Growing up making skateboard videos with his friends, Spanish photographer Victor Llorente says he spent a lot of time on the street. "I always had a camera on me and over time my love for photography just kept growing.” It’s a love that grew so much that Victor left his hometown of Madrid and moved to New York in 2015 to pursue a BFA in Photography at the Fashion Institute of Technology.
Still based in New York, he has since photographed American icons and politicians such as Hilary Clinton and Oprah. “My camera always gets me into situations I would have never imagined,” explains Victor. This is evident in his work which, along with some surreal staged shots, is full of striking candid moments that demonstrate his knack for being in the right place at the right time. One such occasion saw Victor gain entry into the North Texas State Fair for his series The Lonely Star, where he captured all the characters and chaos you would imagine seeing at such an event: “It was conceived from the start as a photo trip and ended up as my first book.” The same is true of his project Organized Chaos, which began as a trip with friends to China and ended up as a full photographic series and publication.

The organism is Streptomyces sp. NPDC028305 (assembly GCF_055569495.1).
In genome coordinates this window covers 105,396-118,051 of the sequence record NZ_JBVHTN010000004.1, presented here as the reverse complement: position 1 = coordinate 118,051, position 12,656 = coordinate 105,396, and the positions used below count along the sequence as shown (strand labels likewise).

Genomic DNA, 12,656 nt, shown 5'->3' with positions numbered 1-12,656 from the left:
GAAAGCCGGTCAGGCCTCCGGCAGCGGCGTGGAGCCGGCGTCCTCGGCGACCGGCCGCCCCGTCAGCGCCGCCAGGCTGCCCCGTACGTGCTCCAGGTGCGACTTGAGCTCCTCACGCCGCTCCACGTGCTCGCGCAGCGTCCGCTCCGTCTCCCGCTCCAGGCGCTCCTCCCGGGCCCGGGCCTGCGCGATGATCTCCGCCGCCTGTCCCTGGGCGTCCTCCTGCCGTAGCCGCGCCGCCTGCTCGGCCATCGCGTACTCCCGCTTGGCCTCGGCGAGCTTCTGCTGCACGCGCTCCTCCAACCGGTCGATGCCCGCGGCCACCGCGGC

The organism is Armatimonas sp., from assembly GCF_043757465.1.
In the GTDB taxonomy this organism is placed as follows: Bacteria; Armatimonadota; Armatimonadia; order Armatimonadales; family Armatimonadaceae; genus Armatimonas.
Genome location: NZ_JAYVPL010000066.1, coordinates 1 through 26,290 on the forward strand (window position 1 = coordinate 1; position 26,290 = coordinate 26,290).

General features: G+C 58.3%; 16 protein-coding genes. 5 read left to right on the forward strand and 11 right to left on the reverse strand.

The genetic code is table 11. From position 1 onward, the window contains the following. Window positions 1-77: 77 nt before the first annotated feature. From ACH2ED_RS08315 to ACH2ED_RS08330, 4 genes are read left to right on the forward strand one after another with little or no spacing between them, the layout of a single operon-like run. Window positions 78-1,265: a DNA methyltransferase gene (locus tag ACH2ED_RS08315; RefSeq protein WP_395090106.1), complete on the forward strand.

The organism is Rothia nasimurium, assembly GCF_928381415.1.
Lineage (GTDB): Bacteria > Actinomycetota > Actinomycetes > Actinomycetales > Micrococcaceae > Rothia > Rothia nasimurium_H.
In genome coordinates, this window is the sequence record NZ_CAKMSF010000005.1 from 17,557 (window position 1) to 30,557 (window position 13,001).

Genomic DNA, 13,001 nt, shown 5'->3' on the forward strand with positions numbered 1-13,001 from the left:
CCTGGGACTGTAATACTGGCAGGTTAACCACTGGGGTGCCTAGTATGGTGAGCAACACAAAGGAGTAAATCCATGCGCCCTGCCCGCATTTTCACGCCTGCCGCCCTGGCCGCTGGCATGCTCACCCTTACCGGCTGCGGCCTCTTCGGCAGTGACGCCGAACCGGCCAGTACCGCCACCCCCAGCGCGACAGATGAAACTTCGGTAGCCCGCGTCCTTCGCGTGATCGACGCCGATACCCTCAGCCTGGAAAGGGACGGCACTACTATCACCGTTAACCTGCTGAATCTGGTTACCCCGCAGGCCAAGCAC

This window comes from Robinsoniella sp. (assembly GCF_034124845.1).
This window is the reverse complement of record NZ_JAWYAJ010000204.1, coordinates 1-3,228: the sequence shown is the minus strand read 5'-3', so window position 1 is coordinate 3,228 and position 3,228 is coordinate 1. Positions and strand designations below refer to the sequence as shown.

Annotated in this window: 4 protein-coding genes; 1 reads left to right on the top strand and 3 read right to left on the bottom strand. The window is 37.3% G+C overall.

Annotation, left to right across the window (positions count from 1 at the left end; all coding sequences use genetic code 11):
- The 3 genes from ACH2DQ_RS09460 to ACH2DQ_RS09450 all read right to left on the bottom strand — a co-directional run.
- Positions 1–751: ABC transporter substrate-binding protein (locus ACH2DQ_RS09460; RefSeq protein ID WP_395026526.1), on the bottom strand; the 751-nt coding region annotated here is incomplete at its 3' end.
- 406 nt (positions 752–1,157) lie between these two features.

From “family, memes and dogs to childhood dreams and movies,” Victor looks to a range of sources for inspiration. His Texas project stemmed from a single image of a cowboy on a trampoline he found in the series Big boys will be cowboys by Swedish photographer Lars Tunbjörk. Other photobooks he lists as his favourites are Vanitas by Cristobal Hara and No Title Here by Jeff Mermelstein. It is clear to see the influence of these reference points on Victor’s work, which share many similarities in style, subject matter and humour.
Speaking on what he looks for in his photographs, Victor says “there’s usually something going on that will make me look twice and keep my finger on the shutter.” Once in post-production, however, he looks more for a visual narrative that runs through certain photographs, linking them together, and focuses less on which shots are strongest individually. His process and approach is simple and modest, much like his no-nonsense set up when shooting: “I don’t really care about gear too much,” he says. “I just need a camera – film or digital – with good autofocus and one (or two) off-camera flashes.”
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